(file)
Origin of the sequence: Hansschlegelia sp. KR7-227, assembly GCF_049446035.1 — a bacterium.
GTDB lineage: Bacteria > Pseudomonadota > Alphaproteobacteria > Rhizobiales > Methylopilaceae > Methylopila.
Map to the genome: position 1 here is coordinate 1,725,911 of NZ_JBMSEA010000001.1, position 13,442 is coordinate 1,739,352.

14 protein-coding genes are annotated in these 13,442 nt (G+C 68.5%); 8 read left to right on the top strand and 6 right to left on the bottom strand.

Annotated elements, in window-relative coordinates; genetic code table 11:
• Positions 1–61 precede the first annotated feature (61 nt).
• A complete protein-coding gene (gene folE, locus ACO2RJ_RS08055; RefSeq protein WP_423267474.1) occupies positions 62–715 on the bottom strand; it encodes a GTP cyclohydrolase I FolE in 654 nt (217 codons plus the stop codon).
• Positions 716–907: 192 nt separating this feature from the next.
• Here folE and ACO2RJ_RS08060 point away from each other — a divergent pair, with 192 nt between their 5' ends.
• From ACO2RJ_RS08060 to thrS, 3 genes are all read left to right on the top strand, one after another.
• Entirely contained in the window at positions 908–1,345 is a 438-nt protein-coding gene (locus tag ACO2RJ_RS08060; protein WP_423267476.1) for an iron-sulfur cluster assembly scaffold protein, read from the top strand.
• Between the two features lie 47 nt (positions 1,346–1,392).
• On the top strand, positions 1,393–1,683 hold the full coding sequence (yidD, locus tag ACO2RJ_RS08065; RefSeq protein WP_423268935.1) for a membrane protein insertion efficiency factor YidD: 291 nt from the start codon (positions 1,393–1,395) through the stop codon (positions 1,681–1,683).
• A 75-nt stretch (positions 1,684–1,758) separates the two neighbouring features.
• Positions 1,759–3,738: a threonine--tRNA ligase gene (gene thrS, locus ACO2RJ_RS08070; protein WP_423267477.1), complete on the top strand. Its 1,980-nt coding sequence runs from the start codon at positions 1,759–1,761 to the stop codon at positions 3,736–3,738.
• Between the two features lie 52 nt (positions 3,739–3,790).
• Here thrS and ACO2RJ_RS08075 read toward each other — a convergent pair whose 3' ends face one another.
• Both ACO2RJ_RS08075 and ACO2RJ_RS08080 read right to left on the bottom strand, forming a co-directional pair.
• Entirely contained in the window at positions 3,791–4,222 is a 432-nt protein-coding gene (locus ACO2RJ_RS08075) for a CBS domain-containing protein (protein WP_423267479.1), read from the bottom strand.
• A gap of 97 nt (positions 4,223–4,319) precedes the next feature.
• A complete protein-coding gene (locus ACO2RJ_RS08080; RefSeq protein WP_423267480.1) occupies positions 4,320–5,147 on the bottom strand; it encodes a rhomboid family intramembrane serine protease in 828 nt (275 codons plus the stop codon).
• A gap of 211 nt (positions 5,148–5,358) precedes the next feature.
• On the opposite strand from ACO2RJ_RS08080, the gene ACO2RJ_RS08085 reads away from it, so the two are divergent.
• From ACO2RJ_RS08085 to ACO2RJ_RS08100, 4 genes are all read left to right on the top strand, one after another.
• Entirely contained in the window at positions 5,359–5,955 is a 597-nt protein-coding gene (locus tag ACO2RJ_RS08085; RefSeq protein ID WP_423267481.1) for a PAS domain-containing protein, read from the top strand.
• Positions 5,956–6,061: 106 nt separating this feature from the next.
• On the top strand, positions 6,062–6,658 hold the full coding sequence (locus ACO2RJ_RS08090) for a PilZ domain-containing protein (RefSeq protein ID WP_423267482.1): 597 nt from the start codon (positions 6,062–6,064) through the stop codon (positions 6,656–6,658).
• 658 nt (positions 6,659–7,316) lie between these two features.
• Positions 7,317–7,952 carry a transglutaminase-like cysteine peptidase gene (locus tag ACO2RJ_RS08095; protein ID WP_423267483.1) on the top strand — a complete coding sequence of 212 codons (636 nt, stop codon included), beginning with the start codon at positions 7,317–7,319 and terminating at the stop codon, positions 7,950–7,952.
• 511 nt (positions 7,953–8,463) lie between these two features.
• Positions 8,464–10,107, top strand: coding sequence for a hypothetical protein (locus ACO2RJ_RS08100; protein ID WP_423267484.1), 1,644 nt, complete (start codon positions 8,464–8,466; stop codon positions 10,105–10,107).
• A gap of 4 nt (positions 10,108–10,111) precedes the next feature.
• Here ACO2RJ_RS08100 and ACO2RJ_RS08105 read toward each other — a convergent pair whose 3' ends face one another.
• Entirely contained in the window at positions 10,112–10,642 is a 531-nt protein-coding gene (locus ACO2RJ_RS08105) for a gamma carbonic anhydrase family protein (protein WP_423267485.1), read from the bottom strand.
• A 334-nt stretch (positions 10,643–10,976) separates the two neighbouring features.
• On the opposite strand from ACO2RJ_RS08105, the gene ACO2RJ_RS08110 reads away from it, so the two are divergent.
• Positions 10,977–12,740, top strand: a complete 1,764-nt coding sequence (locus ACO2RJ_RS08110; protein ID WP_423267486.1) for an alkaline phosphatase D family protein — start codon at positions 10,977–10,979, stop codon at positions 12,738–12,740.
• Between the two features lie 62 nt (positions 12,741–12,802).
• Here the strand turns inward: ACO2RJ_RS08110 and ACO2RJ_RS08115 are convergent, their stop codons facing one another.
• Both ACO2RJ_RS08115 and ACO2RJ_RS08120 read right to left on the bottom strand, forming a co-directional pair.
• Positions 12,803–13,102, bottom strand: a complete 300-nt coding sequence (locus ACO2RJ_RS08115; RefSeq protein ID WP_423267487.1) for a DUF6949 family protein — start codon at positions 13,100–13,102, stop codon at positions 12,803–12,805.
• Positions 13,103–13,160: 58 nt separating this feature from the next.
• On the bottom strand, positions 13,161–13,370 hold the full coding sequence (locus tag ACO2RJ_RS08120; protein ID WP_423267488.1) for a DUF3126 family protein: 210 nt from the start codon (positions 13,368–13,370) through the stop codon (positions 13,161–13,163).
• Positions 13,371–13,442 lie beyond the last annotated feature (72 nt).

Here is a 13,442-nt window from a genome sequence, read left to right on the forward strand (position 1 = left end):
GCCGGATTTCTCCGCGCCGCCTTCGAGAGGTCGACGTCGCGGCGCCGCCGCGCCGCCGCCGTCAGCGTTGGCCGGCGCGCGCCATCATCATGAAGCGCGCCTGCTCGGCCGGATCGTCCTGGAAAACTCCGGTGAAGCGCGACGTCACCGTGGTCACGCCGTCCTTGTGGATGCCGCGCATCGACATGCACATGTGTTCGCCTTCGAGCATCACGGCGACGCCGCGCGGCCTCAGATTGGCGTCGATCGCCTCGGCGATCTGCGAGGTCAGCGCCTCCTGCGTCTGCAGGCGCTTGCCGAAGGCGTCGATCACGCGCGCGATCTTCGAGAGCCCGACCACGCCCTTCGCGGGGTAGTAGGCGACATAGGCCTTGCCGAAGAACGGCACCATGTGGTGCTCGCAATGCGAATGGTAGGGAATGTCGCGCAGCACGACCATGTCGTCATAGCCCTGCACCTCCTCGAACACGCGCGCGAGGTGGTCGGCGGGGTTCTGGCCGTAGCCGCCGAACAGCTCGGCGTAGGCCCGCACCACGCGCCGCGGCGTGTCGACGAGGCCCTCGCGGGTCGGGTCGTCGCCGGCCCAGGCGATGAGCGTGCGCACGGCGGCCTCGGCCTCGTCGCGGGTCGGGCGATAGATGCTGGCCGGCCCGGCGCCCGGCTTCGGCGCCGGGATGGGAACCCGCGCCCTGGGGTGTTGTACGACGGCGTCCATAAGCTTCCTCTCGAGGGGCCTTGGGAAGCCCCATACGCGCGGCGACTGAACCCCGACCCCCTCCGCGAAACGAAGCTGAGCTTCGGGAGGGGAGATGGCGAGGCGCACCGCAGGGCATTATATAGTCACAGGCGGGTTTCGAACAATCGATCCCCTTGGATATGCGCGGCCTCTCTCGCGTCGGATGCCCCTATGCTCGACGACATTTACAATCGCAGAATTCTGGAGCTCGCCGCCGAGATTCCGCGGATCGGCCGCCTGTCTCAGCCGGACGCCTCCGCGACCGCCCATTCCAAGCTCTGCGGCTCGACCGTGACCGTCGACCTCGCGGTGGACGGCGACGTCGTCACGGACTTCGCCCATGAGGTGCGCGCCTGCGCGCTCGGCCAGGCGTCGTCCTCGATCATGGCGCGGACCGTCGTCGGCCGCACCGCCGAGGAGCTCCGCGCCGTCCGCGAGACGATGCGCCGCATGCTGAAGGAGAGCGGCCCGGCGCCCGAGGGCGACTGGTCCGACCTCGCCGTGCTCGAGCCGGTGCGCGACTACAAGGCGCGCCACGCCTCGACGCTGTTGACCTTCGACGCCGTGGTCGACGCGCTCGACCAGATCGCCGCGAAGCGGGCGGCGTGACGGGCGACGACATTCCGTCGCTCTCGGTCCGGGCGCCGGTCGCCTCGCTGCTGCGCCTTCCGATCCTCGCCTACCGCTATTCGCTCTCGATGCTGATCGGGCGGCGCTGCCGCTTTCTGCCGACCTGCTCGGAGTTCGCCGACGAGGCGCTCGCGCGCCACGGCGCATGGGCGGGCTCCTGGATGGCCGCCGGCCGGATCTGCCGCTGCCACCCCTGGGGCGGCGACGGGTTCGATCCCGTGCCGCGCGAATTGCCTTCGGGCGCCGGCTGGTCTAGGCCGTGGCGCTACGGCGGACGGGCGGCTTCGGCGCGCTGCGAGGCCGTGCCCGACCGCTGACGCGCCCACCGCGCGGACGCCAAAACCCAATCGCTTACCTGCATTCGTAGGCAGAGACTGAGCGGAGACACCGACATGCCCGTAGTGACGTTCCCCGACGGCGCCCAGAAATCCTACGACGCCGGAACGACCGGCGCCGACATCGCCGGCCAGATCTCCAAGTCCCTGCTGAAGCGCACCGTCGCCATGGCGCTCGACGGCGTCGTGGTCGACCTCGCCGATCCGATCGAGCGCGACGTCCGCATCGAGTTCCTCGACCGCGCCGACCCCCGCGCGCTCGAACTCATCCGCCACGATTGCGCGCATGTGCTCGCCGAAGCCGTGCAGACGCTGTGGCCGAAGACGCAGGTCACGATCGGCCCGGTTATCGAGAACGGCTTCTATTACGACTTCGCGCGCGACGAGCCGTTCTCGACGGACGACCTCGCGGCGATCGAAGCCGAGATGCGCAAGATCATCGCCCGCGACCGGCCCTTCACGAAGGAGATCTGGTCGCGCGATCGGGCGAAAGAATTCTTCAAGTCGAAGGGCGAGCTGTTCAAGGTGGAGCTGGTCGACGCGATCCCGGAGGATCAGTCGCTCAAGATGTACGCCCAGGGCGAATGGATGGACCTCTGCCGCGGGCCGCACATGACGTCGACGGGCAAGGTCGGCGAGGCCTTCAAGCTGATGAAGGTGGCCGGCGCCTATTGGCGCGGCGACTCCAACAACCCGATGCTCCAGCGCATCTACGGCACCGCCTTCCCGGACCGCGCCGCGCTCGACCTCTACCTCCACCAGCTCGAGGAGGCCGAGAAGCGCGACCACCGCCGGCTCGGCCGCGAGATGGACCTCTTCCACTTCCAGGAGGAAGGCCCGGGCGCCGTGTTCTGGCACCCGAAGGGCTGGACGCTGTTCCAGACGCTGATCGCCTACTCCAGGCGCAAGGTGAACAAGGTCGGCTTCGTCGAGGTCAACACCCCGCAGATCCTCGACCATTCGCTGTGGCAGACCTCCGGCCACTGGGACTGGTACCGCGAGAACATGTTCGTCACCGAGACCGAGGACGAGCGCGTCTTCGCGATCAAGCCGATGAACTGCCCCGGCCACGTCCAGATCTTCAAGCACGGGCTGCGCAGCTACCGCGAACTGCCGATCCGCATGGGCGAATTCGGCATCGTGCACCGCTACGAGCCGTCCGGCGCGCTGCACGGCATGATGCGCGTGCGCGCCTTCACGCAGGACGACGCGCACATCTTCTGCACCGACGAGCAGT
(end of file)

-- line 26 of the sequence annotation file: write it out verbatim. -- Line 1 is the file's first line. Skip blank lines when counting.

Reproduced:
• Positions 5,956–6,061: 106 nt separating this feature from the next.